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March 27, 2015 / 7 Nisan, 5775
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Death, Life And Hope

        It is Sunday, the day after Yom Kippur and everyone you speak to says, “Thank G-d it’s over.” Just days earlier, the collective mood was comparable to what people feel when faced with a root canal – resignation over something unavoidable that you can’t wait to get over with. Very few would view Yom Kippur as a Yom Tov – a day of simcha.


 


         But it is. Even though it can be challenging physically, Yom Kippur is a priceless gift from Hashem, for it is the one day in the year that gives genuine hope to the desperate and the despairing.

 

         I myself didn’t understand the brachah of the Day of Atonement until I was well into my 20s. Like everyone else, I “endured” the day as a necessary component of being Jewish – something to get through while I daydreamed of the hot coffee and cookies I would drink and eat (guilt-free because I had fasted all day).

 

          But one day years ago, just a few days after Rosh Hashanah, my world came crashing down due to circumstances beyond my control, related to an “out-of-left-field” ruling by a secular court. Being young and unaware of how the legal system works, I had no idea if I would ever find relief from the nightmare that had enveloped me. I did not know when the matter would be resolved – if ever, and the ensuing minutes, hours and days were filled with heart-pounding anxiety, breath-robbing dread, and worse of all – bleak hopelessness.

 

         And then it was Erev Yom Kippur, and I went to shul and I started to daven, and for the first time in a week, I felt a warm calmness slowly ripple throughout my being, melting the cold, iciness that had gripped my heart. A seed of hope has been planted and by the next morning, as I continued to daven, it slowly sprouted and filled my soul with soothing optimism.

 

         For I had begun to realize that while the secular court was unapproachable – (you just can’t walk in and ask to see the judge) there was a way to right the wrong that had destroyed my tranquility and regain my peace of mind that had been so unexpectedly shattered.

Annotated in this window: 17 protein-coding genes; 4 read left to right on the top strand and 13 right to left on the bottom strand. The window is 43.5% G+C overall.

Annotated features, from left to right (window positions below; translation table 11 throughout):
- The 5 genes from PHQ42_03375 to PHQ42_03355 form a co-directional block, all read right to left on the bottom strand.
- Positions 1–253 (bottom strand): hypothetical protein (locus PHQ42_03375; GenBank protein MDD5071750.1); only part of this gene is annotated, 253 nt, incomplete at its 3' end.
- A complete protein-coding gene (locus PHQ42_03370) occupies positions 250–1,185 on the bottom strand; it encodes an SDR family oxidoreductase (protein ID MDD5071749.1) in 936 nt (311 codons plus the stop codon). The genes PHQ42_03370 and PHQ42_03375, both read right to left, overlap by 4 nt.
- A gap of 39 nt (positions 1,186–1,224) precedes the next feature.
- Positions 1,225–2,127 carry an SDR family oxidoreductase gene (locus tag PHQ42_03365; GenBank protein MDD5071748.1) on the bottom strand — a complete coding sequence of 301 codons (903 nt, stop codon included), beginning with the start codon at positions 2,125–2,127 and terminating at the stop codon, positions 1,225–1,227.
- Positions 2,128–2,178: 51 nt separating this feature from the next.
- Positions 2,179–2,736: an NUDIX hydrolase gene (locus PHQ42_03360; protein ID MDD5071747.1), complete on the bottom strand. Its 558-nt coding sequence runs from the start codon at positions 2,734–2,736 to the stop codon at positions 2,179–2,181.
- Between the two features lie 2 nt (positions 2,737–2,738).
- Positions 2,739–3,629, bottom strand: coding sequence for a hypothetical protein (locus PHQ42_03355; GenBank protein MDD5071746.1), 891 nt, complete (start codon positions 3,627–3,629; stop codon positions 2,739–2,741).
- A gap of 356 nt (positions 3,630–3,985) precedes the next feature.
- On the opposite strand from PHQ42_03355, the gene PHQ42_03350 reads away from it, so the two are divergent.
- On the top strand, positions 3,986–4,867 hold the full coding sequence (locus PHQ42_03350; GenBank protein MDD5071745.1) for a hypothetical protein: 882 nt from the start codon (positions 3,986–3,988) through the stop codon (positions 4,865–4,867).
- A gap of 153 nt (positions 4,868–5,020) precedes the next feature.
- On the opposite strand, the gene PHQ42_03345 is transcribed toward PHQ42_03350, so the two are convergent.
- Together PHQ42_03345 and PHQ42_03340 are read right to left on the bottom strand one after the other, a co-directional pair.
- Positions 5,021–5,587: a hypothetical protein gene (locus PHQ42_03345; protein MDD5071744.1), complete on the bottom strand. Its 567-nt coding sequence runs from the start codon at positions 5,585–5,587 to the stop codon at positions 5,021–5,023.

For on Yom Kippur, we are all given the gift of appeal and what had devastated my world could be overturned. For me, and others involved in legal proceedings, it didn’t matter what an earthly court had decreed. In my mother’s case, and that of all other cholim, it was irrelevant what the medical doctor had stated; for the infertile couples, the destitute, the stricken, and the lost – the opinions,” proclamations and declarations of the “experts” had no value. All “facts,” “realities” and “truths” are determined by the Creator of the Universe and the quantity – and quality – of our years, is set by the Heavenly Judge.

 

         Who will live and who will die – who will have his life cut short and who will live their full lifespan. Who will have tranquil lives and whose lives will be stressful and unsettled. All is in Hashem’s hands. And in His Infinite Mercy, He has given us an opportunity to “fix” what is “broken” in our lives.

 

        Ultimately, we may or may not get the relief we so desperately seek. Hashem in His Wisdom, that is beyond the ability of mere mortals to comprehend, does not always alleviate our tzorres – but that is notreally the point. What counts is that we are given a day that leaves us with hope.

 

         We are given a 25-hour period to reflect on our lives, become more aware of our flaws, frailties and shortcomings – and to improve ourselves. Self-awareness is a necessary first step to self-improvement. As we become more aware of our weaknesses – in both our physical and spiritual selves, we get a heightened sense of Hashem’s omnipotence – and His power to give us relief.

 

         We are like little children who, once they learn to walk, think there is no limit to what they can do for themselves – until they fall, and in pain, run to their Totty to “fix” their “boo-boo.” How reassuring for them to know there is a loving and powerful father to run to for help. Just the knowledge of his presence sustains them.

 

         And Yom Kippur sustains us. It is the day that stops us in our tracks and makes us remember that we have Someone to go when we are in pain. Someone who can rescue us from our mistakes – or the mistakes of others.

 

         In my case, the horrific situation that had caused me such anguish eventually was resolved and is gathering dust in a subterranean storage area deep in the recesses of my memory. However I have never forgotten the soothing sweetness of hope that suffused my sorry heart on that Day Of Appeal so long ago. For me, Yom Kippur will always be a Yom Tov - a day of goodness to be embraced and cherished and welcomed, all the days of my life.

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Printed from: http://www.jewishpress.com/sections/magazine/death-life-and-hope/2007/09/25/

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